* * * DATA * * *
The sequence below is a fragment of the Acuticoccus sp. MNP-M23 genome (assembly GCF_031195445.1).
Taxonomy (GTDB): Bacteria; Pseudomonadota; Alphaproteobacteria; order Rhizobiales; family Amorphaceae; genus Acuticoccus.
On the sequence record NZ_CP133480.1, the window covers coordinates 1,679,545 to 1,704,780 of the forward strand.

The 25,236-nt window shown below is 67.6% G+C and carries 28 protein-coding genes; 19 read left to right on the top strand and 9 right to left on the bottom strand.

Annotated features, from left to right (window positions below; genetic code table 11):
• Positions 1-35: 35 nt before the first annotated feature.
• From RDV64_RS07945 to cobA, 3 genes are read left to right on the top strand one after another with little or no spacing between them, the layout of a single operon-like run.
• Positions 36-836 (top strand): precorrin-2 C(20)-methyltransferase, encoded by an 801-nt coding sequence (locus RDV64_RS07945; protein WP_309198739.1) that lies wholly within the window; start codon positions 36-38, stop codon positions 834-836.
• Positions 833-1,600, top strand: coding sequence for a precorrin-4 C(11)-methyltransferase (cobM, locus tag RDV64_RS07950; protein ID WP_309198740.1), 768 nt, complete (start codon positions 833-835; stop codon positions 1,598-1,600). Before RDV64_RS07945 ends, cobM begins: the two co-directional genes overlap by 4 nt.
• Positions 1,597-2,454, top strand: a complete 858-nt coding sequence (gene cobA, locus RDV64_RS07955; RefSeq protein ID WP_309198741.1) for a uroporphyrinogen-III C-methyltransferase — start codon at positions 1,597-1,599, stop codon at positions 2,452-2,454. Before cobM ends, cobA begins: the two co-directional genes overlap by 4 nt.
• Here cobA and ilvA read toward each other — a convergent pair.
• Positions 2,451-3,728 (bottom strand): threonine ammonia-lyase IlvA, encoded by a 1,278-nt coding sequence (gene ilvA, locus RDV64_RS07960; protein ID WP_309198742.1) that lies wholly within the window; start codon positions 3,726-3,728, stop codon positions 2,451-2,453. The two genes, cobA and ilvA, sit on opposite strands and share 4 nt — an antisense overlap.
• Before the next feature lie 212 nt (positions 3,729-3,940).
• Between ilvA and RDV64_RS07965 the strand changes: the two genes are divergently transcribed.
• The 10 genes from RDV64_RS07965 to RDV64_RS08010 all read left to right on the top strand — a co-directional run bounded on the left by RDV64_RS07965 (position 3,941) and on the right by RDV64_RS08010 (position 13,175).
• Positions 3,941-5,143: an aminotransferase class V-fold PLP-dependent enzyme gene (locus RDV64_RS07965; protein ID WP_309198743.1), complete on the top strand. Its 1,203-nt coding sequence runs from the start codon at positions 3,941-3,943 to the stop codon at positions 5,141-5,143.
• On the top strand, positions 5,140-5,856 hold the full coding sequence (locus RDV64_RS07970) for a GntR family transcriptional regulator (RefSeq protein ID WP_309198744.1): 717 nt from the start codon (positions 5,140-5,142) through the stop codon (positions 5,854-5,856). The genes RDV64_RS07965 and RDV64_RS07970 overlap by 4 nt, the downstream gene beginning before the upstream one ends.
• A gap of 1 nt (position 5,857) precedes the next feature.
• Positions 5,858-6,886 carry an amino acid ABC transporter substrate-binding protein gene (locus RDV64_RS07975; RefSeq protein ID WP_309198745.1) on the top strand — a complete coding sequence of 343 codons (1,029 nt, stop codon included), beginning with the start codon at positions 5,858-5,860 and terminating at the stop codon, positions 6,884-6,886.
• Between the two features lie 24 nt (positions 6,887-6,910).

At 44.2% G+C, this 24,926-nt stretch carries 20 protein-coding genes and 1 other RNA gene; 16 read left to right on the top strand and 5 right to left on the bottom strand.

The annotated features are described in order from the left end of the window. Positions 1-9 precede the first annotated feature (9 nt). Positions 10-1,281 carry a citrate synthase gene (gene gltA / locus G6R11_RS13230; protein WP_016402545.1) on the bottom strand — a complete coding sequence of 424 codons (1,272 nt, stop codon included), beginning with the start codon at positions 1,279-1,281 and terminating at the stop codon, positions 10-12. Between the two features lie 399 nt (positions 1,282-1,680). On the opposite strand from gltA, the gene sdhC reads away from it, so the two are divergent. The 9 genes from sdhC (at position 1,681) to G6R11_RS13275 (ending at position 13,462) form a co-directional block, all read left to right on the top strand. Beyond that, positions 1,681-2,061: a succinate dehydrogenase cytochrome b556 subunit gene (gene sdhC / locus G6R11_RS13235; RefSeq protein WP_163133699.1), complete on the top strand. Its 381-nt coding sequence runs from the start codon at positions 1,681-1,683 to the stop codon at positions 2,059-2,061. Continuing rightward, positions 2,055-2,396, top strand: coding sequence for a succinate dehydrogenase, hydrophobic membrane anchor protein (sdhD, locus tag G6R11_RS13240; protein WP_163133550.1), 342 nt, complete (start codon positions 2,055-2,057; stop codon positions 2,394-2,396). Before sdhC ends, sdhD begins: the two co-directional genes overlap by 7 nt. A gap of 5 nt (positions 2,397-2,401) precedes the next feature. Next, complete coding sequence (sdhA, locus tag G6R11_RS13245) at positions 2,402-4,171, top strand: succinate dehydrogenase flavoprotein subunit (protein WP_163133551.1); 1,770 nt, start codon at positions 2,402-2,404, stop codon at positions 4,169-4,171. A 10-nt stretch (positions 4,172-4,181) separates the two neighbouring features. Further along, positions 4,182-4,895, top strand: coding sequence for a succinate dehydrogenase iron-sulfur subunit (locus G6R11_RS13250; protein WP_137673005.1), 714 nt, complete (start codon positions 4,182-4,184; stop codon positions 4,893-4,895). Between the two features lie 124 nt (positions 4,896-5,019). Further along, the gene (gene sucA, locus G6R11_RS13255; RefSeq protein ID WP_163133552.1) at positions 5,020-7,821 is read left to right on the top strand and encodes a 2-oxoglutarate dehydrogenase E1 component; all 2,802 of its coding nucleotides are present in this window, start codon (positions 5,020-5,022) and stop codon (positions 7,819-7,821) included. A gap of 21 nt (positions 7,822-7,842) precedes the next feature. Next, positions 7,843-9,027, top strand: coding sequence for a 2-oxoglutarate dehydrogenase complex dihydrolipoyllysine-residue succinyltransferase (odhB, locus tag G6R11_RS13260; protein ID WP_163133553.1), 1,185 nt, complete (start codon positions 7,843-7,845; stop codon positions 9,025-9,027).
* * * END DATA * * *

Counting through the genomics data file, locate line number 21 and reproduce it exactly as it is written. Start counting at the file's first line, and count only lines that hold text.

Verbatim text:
At 44.2% G+C, this 24,926-nt stretch carries 20 protein-coding genes and 1 other RNA gene; 16 read left to right on the top strand and 5 right to left on the bottom strand.